He is the first to admit when people hear Dave Warden will not seek re-election this fall there will be no shortage of fists pumping the air in jubilation — those of ratepayers and several peers on council.
Citing a loss of passion and the desire to spend more time with family, Warden made the announcement Friday after serious deliberation.
“I’ve lost the passion for politics and, basically, I want my life back,” Warden advised. “I’m leaving politics with my head held high. And, I’m leaving on my terms.”
The story on page 3 of today’s Times-Journal fills in the details so we’ll get to the candid stuff.
Regarding Ald. Mark Cosens’ alluding to corrupt dealings in the council chamber, Warden says don’t go there.
“Don’t accuse me of things I was accused of the other day. But I won’t lower myself to his level. Instead, I am very grateful to the people who supported me. And, it’s been an honour for me to serve the people of St. Thomas.
“To turn around and resort to this mud-slinging bullshit, I’m sorry. Municipal politics has changed. You think St. Thomas is immune to this? You wait until this election heats up. It’s started already.”
“When council members turn on each other, it’s bad. But if there’s going to be changes made and they get good people in there, great. Dave Warden will be the first to say that.”
But in the same breath, Warden issues a challenge to his supporters and detractors alike.
“Get out and vote. If you’re not happy, get out and vote. Quit going on Facebook and slamming and trashing. And then you get 30% turnout at the polls.”
What are the chances that comment will draw the ire of many on social media?
His detractors will hoist their drinks in celebration, but there are many others in the city like this individual on the T-J website who posted: “I didn’t always agree with Mr. Warden’s positions and statements, but he has more integrity and cares more about this community than anyone else at that table. He will be missed.”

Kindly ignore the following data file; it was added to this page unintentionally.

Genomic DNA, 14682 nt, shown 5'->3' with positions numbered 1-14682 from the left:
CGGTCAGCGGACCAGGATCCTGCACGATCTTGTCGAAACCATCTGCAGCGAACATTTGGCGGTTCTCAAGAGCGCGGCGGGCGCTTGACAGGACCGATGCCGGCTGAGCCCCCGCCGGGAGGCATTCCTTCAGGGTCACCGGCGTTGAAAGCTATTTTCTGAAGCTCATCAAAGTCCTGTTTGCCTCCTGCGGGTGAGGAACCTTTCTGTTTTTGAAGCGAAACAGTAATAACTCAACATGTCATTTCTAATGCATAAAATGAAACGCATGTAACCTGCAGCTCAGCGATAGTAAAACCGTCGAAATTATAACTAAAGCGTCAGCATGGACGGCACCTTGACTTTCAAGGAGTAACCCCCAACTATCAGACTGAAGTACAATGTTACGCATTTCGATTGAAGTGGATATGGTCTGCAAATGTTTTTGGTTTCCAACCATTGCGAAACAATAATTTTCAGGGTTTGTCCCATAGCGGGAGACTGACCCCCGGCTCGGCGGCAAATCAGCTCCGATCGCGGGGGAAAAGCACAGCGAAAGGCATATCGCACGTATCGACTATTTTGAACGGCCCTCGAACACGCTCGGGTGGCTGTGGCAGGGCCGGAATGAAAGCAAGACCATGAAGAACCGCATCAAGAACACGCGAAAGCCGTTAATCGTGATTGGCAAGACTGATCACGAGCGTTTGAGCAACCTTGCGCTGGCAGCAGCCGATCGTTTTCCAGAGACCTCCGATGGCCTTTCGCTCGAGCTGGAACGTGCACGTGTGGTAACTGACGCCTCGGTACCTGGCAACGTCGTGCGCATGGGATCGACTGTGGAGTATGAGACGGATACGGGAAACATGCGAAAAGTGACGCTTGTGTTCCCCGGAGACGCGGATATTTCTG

It’s an odd document entitled St. Thomas Municipal Election Report and it comes to us courtesy of Bob McCaig, who commissioned Oraclepoll Research to poll 400 city residents over a five-day period earlier this month to ascertain public opinion on the municipal vote, the current council and the level of service at city hall.
While much weight is being afforded the 2:1 vote opposed to construction of a new police station, the key finding is the fact where the police will be housed didn’t even crack the Top 12 top-of-mind issues facing the St. Thomas electorate.
Jobs and employment are what register with voters, according to McCaig’s poll.
Respondents only mentioned the police situation when prompted by a question.
McCaig stressed the poll was in no way “an attempt to control council or the mayor’s office.”
In an email, McCaig reiterated, “We don’t need a new police station and the employment of consultants to obfuscate the facts and cost the citizens of our community additional taxes while long needed infrastructure work goes unfulfilled, is willful incompetence by the majority of council.
“I trust they are all defeated at the polls in the coming municipal election.”
Pretty much taken care of, Bob.
With Warden and Gord Campbell out of the running and either Heather Jackson or Cliff Barwick losing out in the mayoral race (perhaps both if a third candidate musters up the courage), the work is pretty much done.
When it returns to a regular meeting schedule on Tuesday, city council will have in front of it two reports dealing with the question of a home for the St. Thomas Police Service.
The first contains revised Class C estimates outline four options.
The cost of phased-in renovations to the Colin McGregor Justice Building: $13.8 million.
Renovations to the existing building with a move to a temporary location during construction: $10.9 million.
The second report outlines the cost of borrowing money from Infrastructure Ontario to pay for the approved option.
For information purposes only, treasurer David Aristone advises a $12 million debenture over 20 years, at 3.31% interest from Infrastructure Ontario, would require an annual payment of $830,000 for principal and interest.
That’s less than the annual payment required for the Timken Centre.
All eyes will be on council Tuesday evening.
If the question of what to do about a home for the St. Thomas Police Service is so important, why have so few aldermanic hopefuls made an appearance at building committee meetings and the recent open house at Memorial Arena?
With the exception of Joan Rymal, Linda Stevenson and Brett Bear, few if any of the other declared candidates have made an appearance.
Likewise, if this is such a compelling issue on the minds of so many who signed the petition opposing a new facility, how come only 37 ratepayers bothered to attend the public information session.
And only three took the time to comment — two being aldermanic candidates.
All of which reinforces McCaig’s poll results: it is not a top-of-mind issue with many city residents.
QUOTE OF THE WEEK
“I had to come to grips and be honest with myself. Do you really want to do this for another four years?”
Ald. Dave Warden on his announcement Friday he will not seek re-election in the Oct. 27 municipal vote.
City Scope appears Saturday in the Times-Journal. Questions and comments may be emailed to firstname.lastname@example.org.Follow @ianscityscope